It just so happens (and I know that I’ve mentioned it here before) that the Visual Studio Team System Profiler has both sampling and instrumentation modes available for you to use. However, in most of my samples so far I’ve been using the sampling mode of the profiler to profile some small applications. And for almost all CPU bound applications the sampling mode is the mode to use as it collects much smaller data files as compared to instrumentation profiling. However, for diagnosing performance problems that are not CPU bound then you may only be able to track down the performance issue by using the instrumentation mode of the profiler. In this blog entry we will look at using the instrumentation mode of the profiler to track down an IO bound issue in a small sample application.
But before we get too deep into using the profiler to diagnose an IO Bound application we may want to better define exactly what “IO Bound” and “CPU Bound” mean.
· IO Bound – An IO bound application is an application where its speed is dependant on waiting for IO operations to complete. In other words, you are asking for data and moving it around more then you are actually computing things
· CPU Bound – A CPU bound application is an application where its speed is dependant on waiting for the CPU to process data. In this case you have the data, but you have to wait to perform calculations on it
There are other types of binding (such as memory bound) but we’re not going to look at those in this specific blog entry. In general, IO bound issues are caused by things such as moving data from your hard drive into memory in some inefficient fashion. This is opposed to things that are CPU bound where your time is spent waiting for the CPU to finish processing tasks.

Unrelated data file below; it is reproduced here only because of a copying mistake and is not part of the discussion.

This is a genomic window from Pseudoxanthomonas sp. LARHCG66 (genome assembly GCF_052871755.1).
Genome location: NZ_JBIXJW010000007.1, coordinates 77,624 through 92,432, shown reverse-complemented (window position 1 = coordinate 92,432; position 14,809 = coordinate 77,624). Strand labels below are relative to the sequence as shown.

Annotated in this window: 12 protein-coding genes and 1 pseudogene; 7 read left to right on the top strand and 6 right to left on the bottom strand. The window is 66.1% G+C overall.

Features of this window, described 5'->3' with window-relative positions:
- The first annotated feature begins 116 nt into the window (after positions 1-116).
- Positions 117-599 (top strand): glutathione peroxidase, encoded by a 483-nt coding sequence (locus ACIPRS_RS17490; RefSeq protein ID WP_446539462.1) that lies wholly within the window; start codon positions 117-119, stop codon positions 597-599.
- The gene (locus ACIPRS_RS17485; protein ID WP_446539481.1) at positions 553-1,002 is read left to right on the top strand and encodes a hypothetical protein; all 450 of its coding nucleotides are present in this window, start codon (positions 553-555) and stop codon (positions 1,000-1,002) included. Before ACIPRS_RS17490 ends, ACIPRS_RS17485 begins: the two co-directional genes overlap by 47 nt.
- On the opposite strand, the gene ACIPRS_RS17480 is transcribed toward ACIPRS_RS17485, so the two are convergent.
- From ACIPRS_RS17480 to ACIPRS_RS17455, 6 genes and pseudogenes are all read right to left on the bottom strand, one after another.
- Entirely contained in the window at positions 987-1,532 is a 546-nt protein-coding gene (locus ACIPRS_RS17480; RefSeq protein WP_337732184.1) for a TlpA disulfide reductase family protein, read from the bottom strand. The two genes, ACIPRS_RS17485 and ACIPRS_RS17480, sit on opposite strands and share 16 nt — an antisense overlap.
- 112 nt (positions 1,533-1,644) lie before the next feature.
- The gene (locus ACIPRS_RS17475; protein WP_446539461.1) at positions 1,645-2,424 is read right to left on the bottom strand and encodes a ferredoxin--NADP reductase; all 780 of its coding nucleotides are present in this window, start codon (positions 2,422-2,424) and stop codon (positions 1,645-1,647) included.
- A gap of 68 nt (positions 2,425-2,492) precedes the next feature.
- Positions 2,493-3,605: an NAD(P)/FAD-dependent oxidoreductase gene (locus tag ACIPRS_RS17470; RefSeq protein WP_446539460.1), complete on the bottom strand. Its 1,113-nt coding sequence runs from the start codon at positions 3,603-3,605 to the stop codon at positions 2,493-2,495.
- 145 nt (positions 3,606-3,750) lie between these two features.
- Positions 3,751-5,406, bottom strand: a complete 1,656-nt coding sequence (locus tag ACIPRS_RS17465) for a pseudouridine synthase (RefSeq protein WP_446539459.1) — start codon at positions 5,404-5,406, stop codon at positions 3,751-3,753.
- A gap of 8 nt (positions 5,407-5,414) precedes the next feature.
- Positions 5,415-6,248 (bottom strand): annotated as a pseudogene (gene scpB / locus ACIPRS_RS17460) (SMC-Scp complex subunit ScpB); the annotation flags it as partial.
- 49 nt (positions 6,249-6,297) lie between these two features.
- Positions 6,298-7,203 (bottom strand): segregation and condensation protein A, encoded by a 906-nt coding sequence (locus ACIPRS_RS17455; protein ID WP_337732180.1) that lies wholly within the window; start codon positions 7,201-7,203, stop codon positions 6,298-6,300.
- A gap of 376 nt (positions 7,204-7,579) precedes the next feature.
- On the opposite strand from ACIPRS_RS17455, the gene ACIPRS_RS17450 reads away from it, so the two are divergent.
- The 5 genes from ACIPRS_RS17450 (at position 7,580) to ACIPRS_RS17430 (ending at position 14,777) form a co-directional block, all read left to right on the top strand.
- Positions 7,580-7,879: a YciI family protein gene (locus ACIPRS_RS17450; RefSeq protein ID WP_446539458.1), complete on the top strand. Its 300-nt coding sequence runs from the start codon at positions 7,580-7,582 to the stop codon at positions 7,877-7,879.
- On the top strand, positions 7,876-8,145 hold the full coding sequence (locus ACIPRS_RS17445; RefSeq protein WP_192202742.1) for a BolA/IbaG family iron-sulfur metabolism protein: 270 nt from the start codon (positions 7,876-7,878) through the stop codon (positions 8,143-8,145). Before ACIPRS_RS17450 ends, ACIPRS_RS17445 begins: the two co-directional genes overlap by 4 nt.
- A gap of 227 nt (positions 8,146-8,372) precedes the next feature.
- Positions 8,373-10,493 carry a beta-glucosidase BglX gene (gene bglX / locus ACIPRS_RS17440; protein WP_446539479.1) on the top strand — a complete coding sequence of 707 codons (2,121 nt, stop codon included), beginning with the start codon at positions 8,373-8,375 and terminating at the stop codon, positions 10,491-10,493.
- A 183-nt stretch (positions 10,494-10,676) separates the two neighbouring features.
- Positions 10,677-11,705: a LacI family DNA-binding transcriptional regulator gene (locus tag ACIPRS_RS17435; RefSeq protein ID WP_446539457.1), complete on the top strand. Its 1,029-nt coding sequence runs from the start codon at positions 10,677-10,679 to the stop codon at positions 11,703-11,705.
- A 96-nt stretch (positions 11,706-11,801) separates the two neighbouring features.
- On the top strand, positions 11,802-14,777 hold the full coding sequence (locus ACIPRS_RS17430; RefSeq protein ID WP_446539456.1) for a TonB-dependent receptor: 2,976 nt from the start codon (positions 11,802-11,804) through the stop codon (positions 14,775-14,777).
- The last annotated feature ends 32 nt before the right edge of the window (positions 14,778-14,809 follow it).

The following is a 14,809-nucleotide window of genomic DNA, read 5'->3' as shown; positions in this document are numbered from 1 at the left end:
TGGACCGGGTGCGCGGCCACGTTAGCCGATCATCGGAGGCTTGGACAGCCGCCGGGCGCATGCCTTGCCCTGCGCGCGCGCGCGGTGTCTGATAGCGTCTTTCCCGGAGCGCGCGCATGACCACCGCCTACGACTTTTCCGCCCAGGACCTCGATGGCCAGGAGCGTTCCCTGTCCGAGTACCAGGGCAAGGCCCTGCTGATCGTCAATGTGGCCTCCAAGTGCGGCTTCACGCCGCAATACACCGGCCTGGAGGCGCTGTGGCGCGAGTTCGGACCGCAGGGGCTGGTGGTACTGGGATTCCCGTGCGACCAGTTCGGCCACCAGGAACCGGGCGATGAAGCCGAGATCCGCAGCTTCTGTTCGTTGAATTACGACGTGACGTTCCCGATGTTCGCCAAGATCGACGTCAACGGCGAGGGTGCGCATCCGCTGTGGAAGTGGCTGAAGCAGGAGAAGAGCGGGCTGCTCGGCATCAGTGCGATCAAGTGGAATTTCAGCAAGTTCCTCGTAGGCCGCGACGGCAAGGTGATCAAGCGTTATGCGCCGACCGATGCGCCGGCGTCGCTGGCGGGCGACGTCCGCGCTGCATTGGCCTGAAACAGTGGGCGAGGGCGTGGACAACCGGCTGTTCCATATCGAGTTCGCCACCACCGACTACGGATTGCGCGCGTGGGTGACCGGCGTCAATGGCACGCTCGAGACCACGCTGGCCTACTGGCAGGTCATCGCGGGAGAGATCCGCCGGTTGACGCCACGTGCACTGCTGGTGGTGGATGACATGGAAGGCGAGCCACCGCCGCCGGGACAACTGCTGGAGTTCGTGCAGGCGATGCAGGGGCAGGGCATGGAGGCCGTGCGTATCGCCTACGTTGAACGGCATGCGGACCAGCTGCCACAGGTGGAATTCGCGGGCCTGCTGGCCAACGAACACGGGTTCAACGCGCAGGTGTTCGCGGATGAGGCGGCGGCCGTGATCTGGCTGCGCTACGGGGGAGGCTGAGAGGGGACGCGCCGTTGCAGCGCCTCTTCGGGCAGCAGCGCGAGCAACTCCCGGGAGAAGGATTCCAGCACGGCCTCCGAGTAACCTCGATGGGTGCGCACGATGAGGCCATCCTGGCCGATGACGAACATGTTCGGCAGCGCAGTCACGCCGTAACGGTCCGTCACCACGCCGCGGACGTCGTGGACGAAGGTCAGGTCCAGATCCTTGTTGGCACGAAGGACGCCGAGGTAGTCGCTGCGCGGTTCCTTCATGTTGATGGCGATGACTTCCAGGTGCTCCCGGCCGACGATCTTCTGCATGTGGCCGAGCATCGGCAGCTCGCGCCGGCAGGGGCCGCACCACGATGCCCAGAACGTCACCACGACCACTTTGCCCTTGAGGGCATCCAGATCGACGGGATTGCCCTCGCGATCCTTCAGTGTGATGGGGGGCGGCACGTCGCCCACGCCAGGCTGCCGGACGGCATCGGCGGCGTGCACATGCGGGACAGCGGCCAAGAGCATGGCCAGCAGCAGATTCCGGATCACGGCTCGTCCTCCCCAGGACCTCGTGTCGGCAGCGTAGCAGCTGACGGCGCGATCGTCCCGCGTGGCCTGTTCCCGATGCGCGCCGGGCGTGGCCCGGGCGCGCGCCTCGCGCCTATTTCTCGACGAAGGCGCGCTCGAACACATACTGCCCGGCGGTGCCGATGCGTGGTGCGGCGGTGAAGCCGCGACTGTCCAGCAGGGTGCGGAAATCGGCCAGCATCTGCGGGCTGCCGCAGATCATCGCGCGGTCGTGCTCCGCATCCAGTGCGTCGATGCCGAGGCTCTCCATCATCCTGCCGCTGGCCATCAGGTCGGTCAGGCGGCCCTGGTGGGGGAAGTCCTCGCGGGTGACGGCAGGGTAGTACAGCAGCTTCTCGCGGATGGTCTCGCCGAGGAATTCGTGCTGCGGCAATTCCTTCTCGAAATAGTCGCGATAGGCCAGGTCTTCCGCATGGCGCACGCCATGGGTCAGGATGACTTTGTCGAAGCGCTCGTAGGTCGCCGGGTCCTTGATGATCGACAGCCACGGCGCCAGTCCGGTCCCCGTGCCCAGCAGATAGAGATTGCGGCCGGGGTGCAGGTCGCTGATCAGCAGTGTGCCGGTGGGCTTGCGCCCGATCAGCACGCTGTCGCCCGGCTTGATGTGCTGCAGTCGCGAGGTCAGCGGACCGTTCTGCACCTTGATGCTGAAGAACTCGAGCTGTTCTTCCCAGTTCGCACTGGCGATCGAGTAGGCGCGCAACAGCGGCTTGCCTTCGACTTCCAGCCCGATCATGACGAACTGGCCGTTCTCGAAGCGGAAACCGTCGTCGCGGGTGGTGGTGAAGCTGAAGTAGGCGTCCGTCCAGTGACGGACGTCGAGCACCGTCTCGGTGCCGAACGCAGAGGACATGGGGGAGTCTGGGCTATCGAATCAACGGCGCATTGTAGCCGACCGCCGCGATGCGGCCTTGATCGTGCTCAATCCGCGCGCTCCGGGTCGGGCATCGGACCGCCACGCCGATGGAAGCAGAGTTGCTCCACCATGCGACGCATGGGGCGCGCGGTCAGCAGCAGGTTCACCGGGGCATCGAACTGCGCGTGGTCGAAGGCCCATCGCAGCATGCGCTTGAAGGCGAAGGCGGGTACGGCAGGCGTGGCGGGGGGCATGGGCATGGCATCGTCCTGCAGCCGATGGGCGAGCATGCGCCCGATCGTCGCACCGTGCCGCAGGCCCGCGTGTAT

In general we recommend that users start out by using the sampling mode of the profiler as it is lighter weight and collects smaller data files. One exception to this rule is IO bound applications. For IO bound issues sampling on CPU cycles (take a snapshot of program execution every X cycles) is not a good was to investigate. Since program execution is blocked on waiting for IO operations to complete you will end up seeing very high sample numbers in wait functions.
On the other hand, instrumentation mode will help to point you at the exact function that is taking all of the time as opposed to the wait function. It will help to keep you from being mislead by the time that is spent in those wait functions. Right now I’m working at cooking up some examples of IO Bound and Memory Bound applications. So as soon as those are up I’ll post some walkthroughs of profiling them with the Visual Studio Team System Profiler.
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